Revised:  07/09/2008

Memo for March 31, 2005

 

Home

 

 

 

 

 

 

 

 

 

 

New Jersey Department of Agriculture, Division of Animal Health

 

Memo

To: Small and Large Animal Practitioners

From: State Veterinarian Nancy E. Halpern, DVM

Date: March 31, 2005

Re: Streptococcus equi (Strangles)

 

     In the past couple of months, a small number of Streptococcus equi (aka Strangles) cases have been identified within the thoroughbred racing community of southern Florida and Kentucky. Isolation, quarantine, treatment, and preventative measures have been implemented within these facilities. In response to these cases, several racing facilities have imposed restriction upon entrance. The New Jersey Department of Agriculture (NJDA) would like to remind everyone that Streptococcus equi is a ubiquitous organism that frequently occurs during the show and racing seasons. While the NJDA does not feel these cases warrant bans predicated on the horse’s origination, the following recommendations should be implemented to prevent and control disease outbreaks:

  • Horses exhibiting clinical signs S. equi infection should not be permitted entry onto the premises.
  • Horses having been exposed to other horses with S. equi infection within the past 6 weeks should have a negative culture or PCR from a nasal swab or wash in the past 2 weeks time prior to entry on the premises.
  • Horse’s rectal temperature should be normal prior to entry.
  • Isolate newly introduced animals for two weeks and observe for signs of strangles or other diseases.
  • Immediately quarantine affected or suspect cases.
  • Practice good biosecurity techniques.

     Strangles is a highly contagious disease caused by the bacterium Streptococcus equi that is found throughout the United States. Transmission of the bacteria from horse to horse usually involves direct face-to-face contact or exposure of horses to contaminated feed, water, hands, leads, halters, veterinary instruments, grooming tools and twitches. The disease can also be acquired from exposure to a contaminated environment as long as the organism remains viable. However, a dry environment quickly kills the bacteria.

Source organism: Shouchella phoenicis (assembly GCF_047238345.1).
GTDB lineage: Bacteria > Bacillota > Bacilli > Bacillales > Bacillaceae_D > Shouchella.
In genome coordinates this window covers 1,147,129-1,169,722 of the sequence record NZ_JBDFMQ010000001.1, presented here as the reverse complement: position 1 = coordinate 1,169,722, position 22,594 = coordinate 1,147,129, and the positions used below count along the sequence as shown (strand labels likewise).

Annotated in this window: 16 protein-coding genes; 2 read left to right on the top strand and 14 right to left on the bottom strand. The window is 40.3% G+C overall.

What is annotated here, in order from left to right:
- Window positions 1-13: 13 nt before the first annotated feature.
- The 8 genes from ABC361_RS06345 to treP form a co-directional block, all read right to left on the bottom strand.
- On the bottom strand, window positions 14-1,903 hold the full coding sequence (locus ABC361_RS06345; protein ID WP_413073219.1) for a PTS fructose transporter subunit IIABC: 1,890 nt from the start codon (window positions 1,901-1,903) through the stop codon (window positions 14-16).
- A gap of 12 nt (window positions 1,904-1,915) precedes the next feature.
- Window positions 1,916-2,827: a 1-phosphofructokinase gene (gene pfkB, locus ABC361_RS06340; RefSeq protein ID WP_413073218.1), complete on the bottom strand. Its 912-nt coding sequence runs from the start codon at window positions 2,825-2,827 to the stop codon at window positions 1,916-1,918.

Strangles is characterized by sudden onset of fever, loss of appetite, painful swallowing, drooling, swellings associated with the throat region, below the jaw, and the base of the ear, nasal discharge, cough and abscess formation. Horses usually develop fevers 3-14 days after exposure and nasal shedding 2-3 days after the onset of pyrexia. Nasal shedding can persist for up to 2-3 weeks, making isolation of horses with fevers a potential key to limiting the spread of the disease on a farm. A recovered horse may be a potential source of infection for at least 6 weeks after its clinical signs of strangles have resolved. Subclinical S. equi carriers remain a potential long-term source for susceptible horses as well as the reason for new outbreaks.

 

     Although the clinical diagnosis of Strangles is fairly straightforward, a definitive diagnosis is imperative for surveillance, quarantine measures, and the control of the disease. The Division of Animal Health Laboratory will culture for strangles at no charge. Sample submission is extremely important in culturing S. equi. Satisfactory specimens include nasopharyngeal culture, trans-tracheal wash, pus from an abscess, nasal discharge or nasal flushes. Swabs are of value in transporting the material to the lab. However, Streptococcus is easily dried out during shipment, making it advisable to place swabs in a non-nutritional transport media (Amies, Amies with charcoal, or Stuarts’s) and ship them rapidly. Laboratory identification will take between 48 and 72 hours, while confirmatory tests require an additional 24 hours.

 

     For further information, please consult the American College of Veterinary Internal Medicine’s Consensus Statement at www.acvim.org.

 

     If you have any further questions or concerns do not hesitate to contact the New Jersey Department of Agriculture at (609) 292-3965.

 

Website: New Jersey Department of Agriculture, Division of Animal Health

 

 

 Downloads

 

 

 Search this site

 


 News and Features

 

Health Notices

Ask the Expert

Make a Gift

For the Love of Horses

Ryders Lane farm

Equine Science 4 Kids!

Multi-Media

Alumni News

Horse Management Course

Equine Scholarships at SEBS

Young Horse Teaching and Research Program
 Information

 

If Adobe Acrobat Reader 5 or greater is not already installed in your computer you may download it for free.
Please follow the link below.

Download Acrobat™ reader

 

 

 

 

 

 

 

 

 

 

 

 

 

 

 

 

 

 

 

 
 
© 2009 Rutgers, The State University of New Jersey
Items may be reprinted with permission from the
Director of the Equine Science Center:

esc@njaes.rutgers.edu


The Equine Science Center is a unit of
Rutgers New Jersey Agricultural Experiment Station.